|Title||Benefits and costs in controlling sheep bonded to cattle without wire fencing|
|Publication Type||Journal Article|
|Year of Publication||1994|
|Authors||Anderson D.M., Havstad K, Shupe, W. Larry, Libeau R., Smith J.N., Murray L.W.|
|Journal||Small Ruminant Research|
|Date Published||June 1, 1994|
|Keywords||distribution, free-ranging livestock, pen feeding, ranch economics, sheep behavior|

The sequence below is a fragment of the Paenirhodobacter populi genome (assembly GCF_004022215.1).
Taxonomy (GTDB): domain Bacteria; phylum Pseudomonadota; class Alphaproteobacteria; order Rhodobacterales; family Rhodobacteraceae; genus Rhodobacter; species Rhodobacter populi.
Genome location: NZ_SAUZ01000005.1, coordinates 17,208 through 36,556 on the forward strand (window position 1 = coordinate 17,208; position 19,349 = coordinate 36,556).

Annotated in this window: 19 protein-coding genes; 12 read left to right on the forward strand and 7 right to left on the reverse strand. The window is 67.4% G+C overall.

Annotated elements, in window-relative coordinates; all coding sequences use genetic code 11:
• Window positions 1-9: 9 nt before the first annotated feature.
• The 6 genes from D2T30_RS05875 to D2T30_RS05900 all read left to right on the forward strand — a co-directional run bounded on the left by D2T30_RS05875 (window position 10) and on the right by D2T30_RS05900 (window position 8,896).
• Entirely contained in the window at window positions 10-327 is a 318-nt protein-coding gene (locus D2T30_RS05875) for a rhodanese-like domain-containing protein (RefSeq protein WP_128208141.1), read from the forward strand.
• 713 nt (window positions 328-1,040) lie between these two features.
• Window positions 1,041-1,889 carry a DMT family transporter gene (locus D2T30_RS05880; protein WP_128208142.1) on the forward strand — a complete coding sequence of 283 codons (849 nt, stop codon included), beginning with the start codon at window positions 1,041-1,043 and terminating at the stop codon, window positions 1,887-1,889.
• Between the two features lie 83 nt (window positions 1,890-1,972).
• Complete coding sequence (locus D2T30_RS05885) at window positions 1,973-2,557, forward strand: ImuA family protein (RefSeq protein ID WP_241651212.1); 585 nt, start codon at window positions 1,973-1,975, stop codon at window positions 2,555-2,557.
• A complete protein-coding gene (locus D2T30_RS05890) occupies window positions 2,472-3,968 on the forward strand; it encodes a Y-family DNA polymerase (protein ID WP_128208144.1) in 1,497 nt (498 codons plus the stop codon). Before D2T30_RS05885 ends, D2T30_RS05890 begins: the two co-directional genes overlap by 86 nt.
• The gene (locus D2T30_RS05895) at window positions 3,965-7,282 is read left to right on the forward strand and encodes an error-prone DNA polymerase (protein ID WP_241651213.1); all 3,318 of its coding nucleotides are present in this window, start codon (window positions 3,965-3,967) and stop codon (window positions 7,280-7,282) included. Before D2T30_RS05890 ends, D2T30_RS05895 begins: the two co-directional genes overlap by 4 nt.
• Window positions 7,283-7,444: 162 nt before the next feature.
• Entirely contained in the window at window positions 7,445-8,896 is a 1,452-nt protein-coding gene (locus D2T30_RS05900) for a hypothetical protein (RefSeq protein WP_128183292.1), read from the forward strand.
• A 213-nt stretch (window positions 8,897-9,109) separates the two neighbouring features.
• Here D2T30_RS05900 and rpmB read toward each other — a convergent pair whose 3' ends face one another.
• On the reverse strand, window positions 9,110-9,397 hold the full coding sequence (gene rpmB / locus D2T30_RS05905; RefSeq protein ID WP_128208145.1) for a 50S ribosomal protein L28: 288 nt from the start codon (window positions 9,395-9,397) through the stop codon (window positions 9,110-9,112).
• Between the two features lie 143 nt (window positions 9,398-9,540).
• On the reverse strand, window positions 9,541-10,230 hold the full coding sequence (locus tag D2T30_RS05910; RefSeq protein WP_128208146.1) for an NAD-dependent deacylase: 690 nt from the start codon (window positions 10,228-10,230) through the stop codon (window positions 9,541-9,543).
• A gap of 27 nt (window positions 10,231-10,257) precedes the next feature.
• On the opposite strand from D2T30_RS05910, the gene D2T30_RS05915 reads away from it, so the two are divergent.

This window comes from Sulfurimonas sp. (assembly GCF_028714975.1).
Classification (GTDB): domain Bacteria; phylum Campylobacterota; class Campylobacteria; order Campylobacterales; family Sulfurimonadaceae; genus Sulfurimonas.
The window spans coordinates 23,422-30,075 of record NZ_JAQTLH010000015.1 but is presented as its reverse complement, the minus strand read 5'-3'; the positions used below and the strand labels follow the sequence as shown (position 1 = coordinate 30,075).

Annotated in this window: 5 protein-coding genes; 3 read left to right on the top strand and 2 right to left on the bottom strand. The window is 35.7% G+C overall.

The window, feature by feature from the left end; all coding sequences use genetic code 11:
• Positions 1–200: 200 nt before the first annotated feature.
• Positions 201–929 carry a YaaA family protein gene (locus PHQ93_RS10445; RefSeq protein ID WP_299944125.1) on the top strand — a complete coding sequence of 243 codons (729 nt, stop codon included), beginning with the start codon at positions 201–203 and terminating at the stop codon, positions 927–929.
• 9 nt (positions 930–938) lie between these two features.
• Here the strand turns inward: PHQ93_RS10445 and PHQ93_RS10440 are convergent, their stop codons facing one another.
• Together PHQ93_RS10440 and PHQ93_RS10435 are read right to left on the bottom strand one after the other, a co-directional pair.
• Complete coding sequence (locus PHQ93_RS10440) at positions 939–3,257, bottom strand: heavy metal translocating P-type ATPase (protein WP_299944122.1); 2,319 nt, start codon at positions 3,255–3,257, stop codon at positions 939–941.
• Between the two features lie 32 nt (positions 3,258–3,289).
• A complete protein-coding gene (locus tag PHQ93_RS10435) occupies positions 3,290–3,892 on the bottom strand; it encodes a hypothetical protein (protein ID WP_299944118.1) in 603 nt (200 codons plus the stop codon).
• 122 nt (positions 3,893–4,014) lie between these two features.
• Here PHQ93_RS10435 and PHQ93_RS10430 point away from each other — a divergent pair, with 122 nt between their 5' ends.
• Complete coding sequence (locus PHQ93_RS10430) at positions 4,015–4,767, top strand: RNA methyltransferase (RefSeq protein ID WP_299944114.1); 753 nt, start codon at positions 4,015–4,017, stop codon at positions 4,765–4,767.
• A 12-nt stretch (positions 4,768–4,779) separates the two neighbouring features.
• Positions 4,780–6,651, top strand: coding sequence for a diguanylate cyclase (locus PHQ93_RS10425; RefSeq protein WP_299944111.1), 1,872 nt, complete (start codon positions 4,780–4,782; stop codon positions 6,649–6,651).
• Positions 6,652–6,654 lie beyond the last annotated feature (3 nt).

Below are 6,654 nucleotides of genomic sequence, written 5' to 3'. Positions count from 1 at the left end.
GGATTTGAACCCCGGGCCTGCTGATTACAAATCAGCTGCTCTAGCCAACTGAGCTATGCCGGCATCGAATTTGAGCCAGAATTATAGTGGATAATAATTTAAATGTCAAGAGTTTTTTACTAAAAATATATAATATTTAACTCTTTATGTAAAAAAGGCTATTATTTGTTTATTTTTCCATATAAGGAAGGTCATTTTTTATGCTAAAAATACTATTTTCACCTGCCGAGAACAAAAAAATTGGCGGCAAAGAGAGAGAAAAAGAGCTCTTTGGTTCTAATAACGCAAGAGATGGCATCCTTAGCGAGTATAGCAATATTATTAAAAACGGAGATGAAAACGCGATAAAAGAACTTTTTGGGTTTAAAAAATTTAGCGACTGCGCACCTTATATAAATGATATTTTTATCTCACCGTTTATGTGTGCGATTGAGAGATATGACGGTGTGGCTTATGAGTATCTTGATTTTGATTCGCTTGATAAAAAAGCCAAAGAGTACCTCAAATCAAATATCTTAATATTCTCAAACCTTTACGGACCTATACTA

Mixed grazing groups of IS bonded ewes and five cows consistently (100%) remained together in one of two adjoining arid rangeland paddocks during each of three seasons beginning in September 1991. The paddocks were separated with only two strands of wire fence. The bottom wire being 0.7 m off the ground. In contrast, non-bonded ewes (controls) were found in the adjoining paddock without cattle 54% of the time. This created a mean separation distance between non-bonded ewes and cattle of 977 m. Locating ewes in the non-bonded treatment required additional time, thus reducing management efficiency and increasing costs by approx. $0.10/hd/d. In a separate study begun in January 1992 an enduring bond between sheep and cattle was produced by confining 65 to 86 day-old lambs with cattle in pens for 55 d at a cost of approx. $0.511hd/d. Bonding may provide an economically viable alternative to conventional wire fencing on many properties as a means of controlling the spatial distribution of sheep under mixed grazing.